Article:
Dart aims for bull’s-eye with helo accessories

HAI Convention News » 2008
February 24, 2008, 7:29 AM

Accessories make an outfit. They also make a helicopter, or at least they make it better. That’s the theory with which Jeff Shapiro launched Dart Helicopter Services (Booth No. 2263) in 2005, and it has apparently been a successful one.

Last year the company realized a 300-percent increase in revenue over the year before, logged 40 new supplementary type certificates (STCs) and filed for three patents. And with the helicopter industry enjoying a stellar period in used aircraft sales, this year promises to be equally busy, according to Shapiro, president and CEO of the Piney Flats, Tenn.-based company.

On display at Heli-Expo is Dart’s new Eurocopter AS 350 air conditioner, a 50-pound unit that weighs 58 pounds less than the original. The company expects to receive an STC this summer.

Among Dart’s recent accessory certifications are:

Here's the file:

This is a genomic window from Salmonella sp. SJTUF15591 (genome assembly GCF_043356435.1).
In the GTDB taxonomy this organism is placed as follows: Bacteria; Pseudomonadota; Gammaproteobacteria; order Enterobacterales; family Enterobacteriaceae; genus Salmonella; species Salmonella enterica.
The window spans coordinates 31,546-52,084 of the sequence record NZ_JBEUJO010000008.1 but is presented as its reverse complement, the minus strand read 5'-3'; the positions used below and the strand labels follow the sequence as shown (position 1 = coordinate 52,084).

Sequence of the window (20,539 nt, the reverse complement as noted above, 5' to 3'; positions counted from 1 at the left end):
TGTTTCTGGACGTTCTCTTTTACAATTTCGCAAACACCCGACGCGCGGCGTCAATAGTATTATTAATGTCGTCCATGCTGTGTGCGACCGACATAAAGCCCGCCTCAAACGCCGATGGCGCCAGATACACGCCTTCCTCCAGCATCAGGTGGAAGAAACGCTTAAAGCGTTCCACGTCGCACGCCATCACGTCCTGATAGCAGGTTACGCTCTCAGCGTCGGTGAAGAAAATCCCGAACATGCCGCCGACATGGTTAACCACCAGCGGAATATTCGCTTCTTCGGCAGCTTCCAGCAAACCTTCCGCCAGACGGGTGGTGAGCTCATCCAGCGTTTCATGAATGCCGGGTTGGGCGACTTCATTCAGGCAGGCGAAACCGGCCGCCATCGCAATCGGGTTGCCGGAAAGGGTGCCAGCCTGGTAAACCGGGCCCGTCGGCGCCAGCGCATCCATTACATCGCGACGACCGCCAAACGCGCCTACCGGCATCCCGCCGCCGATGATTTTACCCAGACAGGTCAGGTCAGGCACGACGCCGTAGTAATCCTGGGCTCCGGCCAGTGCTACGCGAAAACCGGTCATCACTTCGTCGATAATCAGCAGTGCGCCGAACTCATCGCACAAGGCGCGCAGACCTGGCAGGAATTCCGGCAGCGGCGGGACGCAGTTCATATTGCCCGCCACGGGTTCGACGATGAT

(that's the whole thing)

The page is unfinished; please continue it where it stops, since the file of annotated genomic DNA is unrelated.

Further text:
• EASA approval of Apical pop-out emergency float systems for the Robinson R44 and R44 II.

• EASA OK of Bearpaws for the AS 350, AS 355 and EC 130.

• FAA approval for cargo cabin floor protectors for Bell models 205, 210, 212 and 412.

• Transport Canada and FAA approval of low landing gear crosstubes for Bell’s line of medium helicopters.

Of some 1,500 items in the company’s new 374-page catalog (also available on CD and at Dart’s Web site), Shapiro said the most popular are an I-beam insert to strengthen helicopter skid tubes and exterior-mounted life raft containers that are more easily accessed and deployed than those mounted in the helicopter interior.

Dart last year expanded the number of companies for which it acts as a distributor, with the latest being modification specialists Heli-Lynx of Ontario and United Rotorcraft Solutions of Decatur, Texas. In addition, the company also expanded through acquisition last year, bringing on board systems integrator Geneva Aviation of Seattle and emergency flotation gear provider Apical Industries of Oceanside, Calif.

Dart, said Shapiro, is “listening to operators and maintenance directors talk about what’s wrong, and then figuring out what we can do to fix it.”

What’s next for Dart? “We’re looking at the Robinson helicopter line,” said Shapiro. “There’s a lot of potential there.”

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